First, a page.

Publicly Speaking:
FARMS Researchers Present Papers at Apologetics Conference

Four members of the FARMS staff spoke at an apologetics conference held 17–19 June 1999 in Ben Lomond, California. The conference was sponsored by the Foundation for Apologetic Information and Research (FAIR) and addressed the theme “Mormonism and Early Christianity.”

Daniel C. Peterson, chairman of the FARMS board and director of the FARMS Center for the Preservation of Ancient Religious Texts (CPART), was the keynote speaker. His address, titled “What Has Athens to Do with Jerusalem; Apostasy and Restoration in the Big Picture,” discussed similarities between the mindset of Latter-day Saints and that of Jews and early Christians before they became hellenized. Peterson went beyond detailed specifics to focus on how these groups are similar in their overall approaches to religion. For example, early Christians focused on behavior rather than theology, and Latter-day Saints do much the same. Expanding on that idea, he discussed how the Sermon on the Mount was the centerpiece of the early Christian faith and noted that it was not until several centuries later that the Nicene Creed, a theologically oriented statement, was adopted, reflecting a shift of emphasis in the Christian faith. Peterson also noted that the LDS Church has historians rather than theologians, a situation similar to that in the scriptures, which relate historical events rather than debate theology.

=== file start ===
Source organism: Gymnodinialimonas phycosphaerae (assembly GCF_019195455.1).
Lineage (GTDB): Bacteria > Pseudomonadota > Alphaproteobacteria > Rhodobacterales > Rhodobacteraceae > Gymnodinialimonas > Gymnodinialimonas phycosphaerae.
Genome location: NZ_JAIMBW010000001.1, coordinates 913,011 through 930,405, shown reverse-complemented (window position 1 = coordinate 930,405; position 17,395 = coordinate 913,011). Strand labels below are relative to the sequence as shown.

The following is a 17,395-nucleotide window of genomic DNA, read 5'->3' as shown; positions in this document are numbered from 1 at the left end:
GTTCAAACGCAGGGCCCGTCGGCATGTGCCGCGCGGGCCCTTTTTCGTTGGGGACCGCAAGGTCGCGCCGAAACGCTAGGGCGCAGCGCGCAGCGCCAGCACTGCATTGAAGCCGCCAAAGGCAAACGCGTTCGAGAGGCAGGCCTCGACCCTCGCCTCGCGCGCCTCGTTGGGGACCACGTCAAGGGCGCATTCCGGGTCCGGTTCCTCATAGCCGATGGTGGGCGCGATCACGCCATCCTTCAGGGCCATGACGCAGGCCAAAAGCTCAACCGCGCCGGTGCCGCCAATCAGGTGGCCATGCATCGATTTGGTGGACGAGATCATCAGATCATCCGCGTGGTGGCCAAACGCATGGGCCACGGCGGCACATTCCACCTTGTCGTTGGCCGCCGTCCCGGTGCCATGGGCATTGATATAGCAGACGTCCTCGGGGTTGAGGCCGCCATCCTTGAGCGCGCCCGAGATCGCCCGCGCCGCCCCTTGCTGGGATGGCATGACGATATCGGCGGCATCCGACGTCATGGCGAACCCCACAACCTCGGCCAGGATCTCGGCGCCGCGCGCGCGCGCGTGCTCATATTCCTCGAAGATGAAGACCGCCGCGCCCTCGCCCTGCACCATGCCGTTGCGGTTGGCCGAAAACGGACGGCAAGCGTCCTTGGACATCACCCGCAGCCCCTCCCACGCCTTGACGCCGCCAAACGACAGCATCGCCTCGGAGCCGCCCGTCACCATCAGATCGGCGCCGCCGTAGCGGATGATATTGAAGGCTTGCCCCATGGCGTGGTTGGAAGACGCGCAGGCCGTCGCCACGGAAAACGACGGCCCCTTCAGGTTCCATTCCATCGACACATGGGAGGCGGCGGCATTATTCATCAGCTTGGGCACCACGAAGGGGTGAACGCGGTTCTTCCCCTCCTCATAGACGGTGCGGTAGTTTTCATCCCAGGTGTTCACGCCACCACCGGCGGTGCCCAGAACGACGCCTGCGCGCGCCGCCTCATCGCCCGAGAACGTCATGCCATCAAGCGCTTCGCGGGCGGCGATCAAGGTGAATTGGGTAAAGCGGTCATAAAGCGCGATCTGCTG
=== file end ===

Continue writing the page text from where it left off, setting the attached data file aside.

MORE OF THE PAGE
John A. Tvedtnes, FARMS associate director of research, discussed “Early Christian and Jewish Rituals Related to Temple Practices.” Citing a number of early Jewish and Christian documents, including pseudepigraphic and apocryphal works, texts from the Nag Hammadi library, lectures from Cyril of Jerusalem, and Gnostic and Ethiopic Christian documents, Tvedtnes discussed sources that mention ancient initiations, the clasping of hands while revealing secrets, secret words, prayer circles, guardians at the heavenly veils, and entering the presence of the Lord.

John Gee, assistant research professor at FARMS, spoke on “The Corruption of Scripture in the Second Century.” He presented three main points: (1) the scriptures of the early-second-century Christians were different from the scriptures of the late-second-century Christians; (2) each second-century Christian sect accused the other Christian sects of having corrupted the scriptures; and (3) only one New Testament manuscript potentially dates before this time of corruption, but it only contains 10 words. Gee concluded that virtually all New Testament manuscripts were thus written after the second-century corruption of scripture, a situation that is corroborated in Nephi’s vision in 1 Nephi 13.

Matthew Roper, a research assistant at FARMS, delivered two presentations. The first, which compared early and medieval Christian traditions about Adam and Eve with LDS teachings, highlighted significant correspondences regarding the creation, the fall, and Adam and Eve’s struggles with Satan. In his second presentation, which noted positive correlations concerning salvation for the dead as taught in early Christianity and by the Latter-day Saints, Roper defended the LDS doctrine against certain evangelical criticisms.

FAIR intends to publish the proceedings of this conference. Those interested in obtaining a copy of the book can watch for further details by visiting FAIR’s website at